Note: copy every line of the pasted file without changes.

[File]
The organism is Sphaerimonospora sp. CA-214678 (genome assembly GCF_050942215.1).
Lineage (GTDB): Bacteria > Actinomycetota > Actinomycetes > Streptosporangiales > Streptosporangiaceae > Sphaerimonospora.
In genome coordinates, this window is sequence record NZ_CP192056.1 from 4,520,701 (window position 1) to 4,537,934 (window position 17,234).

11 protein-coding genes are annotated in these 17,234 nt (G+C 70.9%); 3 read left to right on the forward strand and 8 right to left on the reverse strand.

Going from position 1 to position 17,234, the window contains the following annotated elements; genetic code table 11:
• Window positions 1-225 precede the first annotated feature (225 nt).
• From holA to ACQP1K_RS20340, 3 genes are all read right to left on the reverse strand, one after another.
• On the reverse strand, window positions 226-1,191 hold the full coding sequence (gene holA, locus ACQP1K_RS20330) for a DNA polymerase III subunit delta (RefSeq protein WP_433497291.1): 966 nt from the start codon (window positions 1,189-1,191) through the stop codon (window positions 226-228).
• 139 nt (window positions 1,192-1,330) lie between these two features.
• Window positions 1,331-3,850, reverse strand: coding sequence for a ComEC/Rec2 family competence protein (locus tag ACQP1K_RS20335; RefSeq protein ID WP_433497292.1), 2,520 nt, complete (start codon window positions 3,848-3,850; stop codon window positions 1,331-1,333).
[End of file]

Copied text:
The organism is Sphaerimonospora sp. CA-214678 (genome assembly GCF_050942215.1).
Lineage (GTDB): Bacteria > Actinomycetota > Actinomycetes > Streptosporangiales > Streptosporangiaceae > Sphaerimonospora.
In genome coordinates, this window is sequence record NZ_CP192056.1 from 4,520,701 (window position 1) to 4,537,934 (window position 17,234).

11 protein-coding genes are annotated in these 17,234 nt (G+C 70.9%); 3 read left to right on the forward strand and 8 right to left on the reverse strand.

Going from position 1 to position 17,234, the window contains the following annotated elements; genetic code table 11:
• Window positions 1-225 precede the first annotated feature (225 nt).
• From holA to ACQP1K_RS20340, 3 genes are all read right to left on the reverse strand, one after another.
• On the reverse strand, window positions 226-1,191 hold the full coding sequence (gene holA, locus ACQP1K_RS20330) for a DNA polymerase III subunit delta (RefSeq protein WP_433497291.1): 966 nt from the start codon (window positions 1,189-1,191) through the stop codon (window positions 226-228).
• 139 nt (window positions 1,192-1,330) lie between these two features.
• Window positions 1,331-3,850, reverse strand: coding sequence for a ComEC/Rec2 family competence protein (locus tag ACQP1K_RS20335; RefSeq protein ID WP_433497292.1), 2,520 nt, complete (start codon window positions 3,848-3,850; stop codon window positions 1,331-1,333).